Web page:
Saturday, October 02, 2004

Newsweek Calls Race Even

Newsweek's latest poll shows the presidential race statistically even: Kerry 47, Bush 45 in a three -way race; Kerry 49, Bush 46 in a two-way race. Four weeks ago it was Bush 52, Kerry 41.
Kerry’s perceived [debate] victory may be attributed to the fact that, by a wide margin (62 percent to 26 percent), debate watchers felt the senator came across as more confident than the president. More than half (56 percent) also see Kerry has having a better command of the facts than Bush (37 percent). As a result, the challenger’s favorability ratings (52 percent, versus 40 percent unfavorable) are better than Bush’s, who at 49 percent (and 46 percent unfavorable), has dipped below the halfway mark for the first time since July. Kerry, typically characterized as aloof and out of touch by his opponents, came across as more personally likeable than Bush (47 percent to the president’s 41 percent).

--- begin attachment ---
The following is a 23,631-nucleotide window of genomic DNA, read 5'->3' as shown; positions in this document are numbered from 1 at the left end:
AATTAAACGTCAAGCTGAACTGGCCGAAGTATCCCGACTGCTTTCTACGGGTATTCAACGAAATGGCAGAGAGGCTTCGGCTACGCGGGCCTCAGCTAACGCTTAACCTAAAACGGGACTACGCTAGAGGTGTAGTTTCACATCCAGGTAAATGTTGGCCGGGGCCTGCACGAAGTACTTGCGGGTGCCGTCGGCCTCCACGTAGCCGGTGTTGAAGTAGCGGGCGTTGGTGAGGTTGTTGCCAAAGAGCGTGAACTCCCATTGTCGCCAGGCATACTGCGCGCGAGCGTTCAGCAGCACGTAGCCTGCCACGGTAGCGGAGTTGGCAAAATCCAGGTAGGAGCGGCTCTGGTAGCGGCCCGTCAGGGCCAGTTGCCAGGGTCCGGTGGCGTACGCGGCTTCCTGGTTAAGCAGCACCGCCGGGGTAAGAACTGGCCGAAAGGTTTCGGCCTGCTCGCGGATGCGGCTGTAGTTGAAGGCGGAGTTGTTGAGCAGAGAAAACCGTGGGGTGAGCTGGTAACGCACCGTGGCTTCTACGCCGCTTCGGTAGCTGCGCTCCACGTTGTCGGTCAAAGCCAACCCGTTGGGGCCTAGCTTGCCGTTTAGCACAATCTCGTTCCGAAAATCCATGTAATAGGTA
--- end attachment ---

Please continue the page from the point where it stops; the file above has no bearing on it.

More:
Look for Bush's campaign rhetoric to get more shrilly negative.

Why the change? Bush and his campaign had been doing battle with a strawman, a caricature of Kerry. But Thursday night, the real John Kerry showed up, and laid out clearly and crisply the mistakes and mismanagement in Bush's execution of the war on terror and in Iraq. It's a criticism Bush hasn't had to directly respond to before. It frustrated and annoyed Bush so much that he lost his way and got inanely redundant, more than once asking for a 30 second extension and and having nothing to say but the same stump speech lines he'd been uttering all night.

And of course, when he wasn't speaking, he was facially impolding.

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